‘Roman Holiday’ (1953) Review

After growing overwhelmed and frustrated by her royal obligations, young Princess Anne decides to sneak away from the royal embassy in Italy to experience a day without responsibilities. She meets Joe Bradley, an American journalist who, at first, doesn’t recognize her. Once he’s aware of who he has in his care, he decides to use Princess Ann’s day among regular civilians as a news piece, thinking it will come with a big payday. Of course, things get complicated when the two begin to develop feelings for one another.

This was my first time watching Roman Holiday and it seemed fitting to use this film as my 200th rom-com review. It’s very popular in its genre, listed as #4 in AFI’s Top 10 Romantic Comedies as well as #4 in their 100 Years… 100 Passions list. It was also the winner of several awards, including the Academy Award for Best Actress.

After viewing Roman Holiday, I can absolutely see why people love this film. It’s so wonderfully charming. From the acting to the direction and music, everything about this movie is just designed to put a gigantic smile on your face. As usual, Audrey Hepburn is absolutely radiant on screen as Princess Ann. I’m still stunned that this was her first big role and she completely nailed it. She has a worldly way about her that is needed for royalty, and yet exudes such innocent restlessness that you can’t help but feel her pain and root for her to experience the world as she chooses to.

Admittedly I have not seen many films starring Gregory Peck but for The Omen and his iconic turn as Atticus Finch in To Kill a Mockingbird. But he was perfect as Joe Bradley. I adored his scenes not only with Hepburn, but with Eddie Albert as well, who went on to score an Oscar nomination for his supporting role here as photographer Irving Radovich.

The movie was originally supposed to be shot in Technicolor, but budget restraints due to shooting on location meant William Wyler had to shoot in black and white. As beautiful as Italy is, I really think the black and white adds a certain romance to the story. The focus is on Princess Ann and Joe, rather than the incredible colors and sights of Rome. And yet, Rome still feels like a character itself, providing the fairy tale backdrop to Ann’s reverse-Cinderella story.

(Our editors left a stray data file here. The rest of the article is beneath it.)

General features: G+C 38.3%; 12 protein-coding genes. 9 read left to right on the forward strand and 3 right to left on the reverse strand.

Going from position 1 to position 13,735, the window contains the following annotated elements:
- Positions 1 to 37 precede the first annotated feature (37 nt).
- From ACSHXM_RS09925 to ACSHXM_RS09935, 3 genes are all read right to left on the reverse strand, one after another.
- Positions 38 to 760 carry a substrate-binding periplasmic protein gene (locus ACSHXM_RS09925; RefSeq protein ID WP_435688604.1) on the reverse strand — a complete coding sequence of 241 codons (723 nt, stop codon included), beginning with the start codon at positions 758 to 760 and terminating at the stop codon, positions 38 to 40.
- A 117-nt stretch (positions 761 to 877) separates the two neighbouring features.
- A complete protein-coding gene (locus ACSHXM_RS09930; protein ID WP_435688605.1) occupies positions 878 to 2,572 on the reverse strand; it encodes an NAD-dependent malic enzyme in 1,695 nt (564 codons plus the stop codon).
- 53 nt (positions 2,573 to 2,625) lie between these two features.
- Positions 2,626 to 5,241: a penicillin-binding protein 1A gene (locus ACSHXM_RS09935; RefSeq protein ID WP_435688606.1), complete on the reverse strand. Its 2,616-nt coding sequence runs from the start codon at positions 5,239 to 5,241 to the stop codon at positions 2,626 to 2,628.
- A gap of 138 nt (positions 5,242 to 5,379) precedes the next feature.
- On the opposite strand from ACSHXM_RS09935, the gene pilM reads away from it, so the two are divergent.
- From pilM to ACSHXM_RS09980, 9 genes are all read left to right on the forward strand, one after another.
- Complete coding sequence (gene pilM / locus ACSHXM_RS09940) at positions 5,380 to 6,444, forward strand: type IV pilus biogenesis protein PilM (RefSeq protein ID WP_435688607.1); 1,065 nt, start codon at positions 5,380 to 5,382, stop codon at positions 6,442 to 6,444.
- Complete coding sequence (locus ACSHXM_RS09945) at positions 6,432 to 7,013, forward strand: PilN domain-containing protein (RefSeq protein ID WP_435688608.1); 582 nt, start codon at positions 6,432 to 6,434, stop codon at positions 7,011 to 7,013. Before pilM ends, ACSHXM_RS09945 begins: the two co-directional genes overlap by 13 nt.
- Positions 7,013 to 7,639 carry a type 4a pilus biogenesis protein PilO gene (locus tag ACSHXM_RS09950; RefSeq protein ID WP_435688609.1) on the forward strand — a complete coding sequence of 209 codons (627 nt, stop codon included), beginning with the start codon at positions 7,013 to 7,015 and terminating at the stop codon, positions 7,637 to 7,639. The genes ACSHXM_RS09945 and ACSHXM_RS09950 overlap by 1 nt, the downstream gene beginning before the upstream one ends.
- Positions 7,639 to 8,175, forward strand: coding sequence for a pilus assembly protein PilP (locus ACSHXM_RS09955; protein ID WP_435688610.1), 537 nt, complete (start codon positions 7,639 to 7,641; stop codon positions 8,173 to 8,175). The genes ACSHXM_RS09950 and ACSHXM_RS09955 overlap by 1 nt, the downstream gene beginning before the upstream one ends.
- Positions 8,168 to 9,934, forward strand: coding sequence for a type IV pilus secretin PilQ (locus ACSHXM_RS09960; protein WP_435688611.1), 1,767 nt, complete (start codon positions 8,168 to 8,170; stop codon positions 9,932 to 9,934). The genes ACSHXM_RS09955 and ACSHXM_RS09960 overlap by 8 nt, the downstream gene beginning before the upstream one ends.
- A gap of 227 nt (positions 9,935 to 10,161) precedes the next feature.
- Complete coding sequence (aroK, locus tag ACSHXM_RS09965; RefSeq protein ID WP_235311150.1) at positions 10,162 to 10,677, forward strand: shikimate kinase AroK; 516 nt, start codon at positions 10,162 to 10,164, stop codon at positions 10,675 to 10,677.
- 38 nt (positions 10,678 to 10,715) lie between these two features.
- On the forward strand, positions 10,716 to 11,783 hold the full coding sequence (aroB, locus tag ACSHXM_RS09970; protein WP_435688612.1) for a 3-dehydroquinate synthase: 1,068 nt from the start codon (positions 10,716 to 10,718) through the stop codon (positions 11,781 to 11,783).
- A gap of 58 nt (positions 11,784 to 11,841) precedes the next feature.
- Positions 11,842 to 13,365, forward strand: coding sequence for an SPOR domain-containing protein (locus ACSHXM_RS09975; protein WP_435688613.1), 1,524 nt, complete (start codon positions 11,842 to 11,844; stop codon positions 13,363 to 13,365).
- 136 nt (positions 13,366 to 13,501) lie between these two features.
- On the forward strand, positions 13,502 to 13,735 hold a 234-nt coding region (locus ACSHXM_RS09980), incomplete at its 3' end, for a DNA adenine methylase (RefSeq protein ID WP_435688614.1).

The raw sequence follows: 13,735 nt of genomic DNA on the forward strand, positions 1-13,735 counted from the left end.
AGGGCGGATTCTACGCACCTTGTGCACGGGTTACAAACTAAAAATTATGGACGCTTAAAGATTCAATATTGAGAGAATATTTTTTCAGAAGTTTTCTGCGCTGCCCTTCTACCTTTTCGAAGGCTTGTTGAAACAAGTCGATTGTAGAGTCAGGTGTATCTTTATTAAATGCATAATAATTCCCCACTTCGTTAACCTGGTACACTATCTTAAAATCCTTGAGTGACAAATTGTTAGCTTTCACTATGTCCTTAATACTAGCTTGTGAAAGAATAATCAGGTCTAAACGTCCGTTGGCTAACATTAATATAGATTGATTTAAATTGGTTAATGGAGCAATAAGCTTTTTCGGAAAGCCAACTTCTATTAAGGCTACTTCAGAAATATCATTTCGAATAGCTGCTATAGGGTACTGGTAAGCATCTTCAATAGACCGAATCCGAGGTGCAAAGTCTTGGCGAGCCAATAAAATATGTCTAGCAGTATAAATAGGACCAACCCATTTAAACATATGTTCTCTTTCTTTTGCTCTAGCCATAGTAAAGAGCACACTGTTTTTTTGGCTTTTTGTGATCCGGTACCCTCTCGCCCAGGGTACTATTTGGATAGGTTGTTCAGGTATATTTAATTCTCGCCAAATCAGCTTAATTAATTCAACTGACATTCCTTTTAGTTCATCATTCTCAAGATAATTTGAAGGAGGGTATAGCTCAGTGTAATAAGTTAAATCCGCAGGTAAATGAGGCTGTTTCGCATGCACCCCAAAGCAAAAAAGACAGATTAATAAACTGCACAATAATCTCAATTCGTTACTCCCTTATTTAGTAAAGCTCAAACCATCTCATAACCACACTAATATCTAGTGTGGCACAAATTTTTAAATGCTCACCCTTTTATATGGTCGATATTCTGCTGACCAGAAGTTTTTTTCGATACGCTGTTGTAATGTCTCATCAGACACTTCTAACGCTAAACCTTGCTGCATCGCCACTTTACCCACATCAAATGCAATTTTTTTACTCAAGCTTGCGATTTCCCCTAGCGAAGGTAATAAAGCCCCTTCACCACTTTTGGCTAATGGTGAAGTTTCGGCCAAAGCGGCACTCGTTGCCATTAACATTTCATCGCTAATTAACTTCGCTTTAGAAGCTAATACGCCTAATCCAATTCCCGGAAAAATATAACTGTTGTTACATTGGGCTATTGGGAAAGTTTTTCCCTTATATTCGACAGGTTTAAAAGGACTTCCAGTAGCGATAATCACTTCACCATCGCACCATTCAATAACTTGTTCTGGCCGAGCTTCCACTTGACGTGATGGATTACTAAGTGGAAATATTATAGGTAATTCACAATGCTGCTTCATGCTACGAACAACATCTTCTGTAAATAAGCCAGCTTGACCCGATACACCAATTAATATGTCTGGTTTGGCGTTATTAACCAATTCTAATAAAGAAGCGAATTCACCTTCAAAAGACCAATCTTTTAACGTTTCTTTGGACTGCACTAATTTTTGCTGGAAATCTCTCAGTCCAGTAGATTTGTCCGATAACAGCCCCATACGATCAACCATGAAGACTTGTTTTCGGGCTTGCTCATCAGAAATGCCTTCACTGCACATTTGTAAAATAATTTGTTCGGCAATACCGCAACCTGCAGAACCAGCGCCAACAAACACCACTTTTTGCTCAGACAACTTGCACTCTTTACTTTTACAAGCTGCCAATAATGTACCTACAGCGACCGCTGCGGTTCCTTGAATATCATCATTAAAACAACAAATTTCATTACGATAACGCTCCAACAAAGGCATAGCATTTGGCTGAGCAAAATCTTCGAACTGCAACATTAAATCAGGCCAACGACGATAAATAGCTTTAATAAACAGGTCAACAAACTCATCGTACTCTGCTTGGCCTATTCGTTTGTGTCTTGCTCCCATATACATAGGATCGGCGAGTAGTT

There is very little to complain about with Roman Holiday. I was honestly waiting for the moment where Ann discovered Joe’s duplicity, but the movie never toys with some dramatic reveal and separation. I could have understood it happening but the movie works so much better as is. I found myself quite cheerful through this entire movie and I was completely unprepared for the ending. I thought I would make it without getting too emotional, but as the very last scene begun, and Gregory Peck begins to walk through the embassy… yes, I admit it, I had to grab a couple of tissues. It took me by surprise, the depth of emotion it invoked in me, and because of that, this movie absolutely gets, and deserves five stars.

If you haven’t seen it yet, what on earth are you waiting for?

Author: Romona Comet

"I'm probably watching a rom-com right now."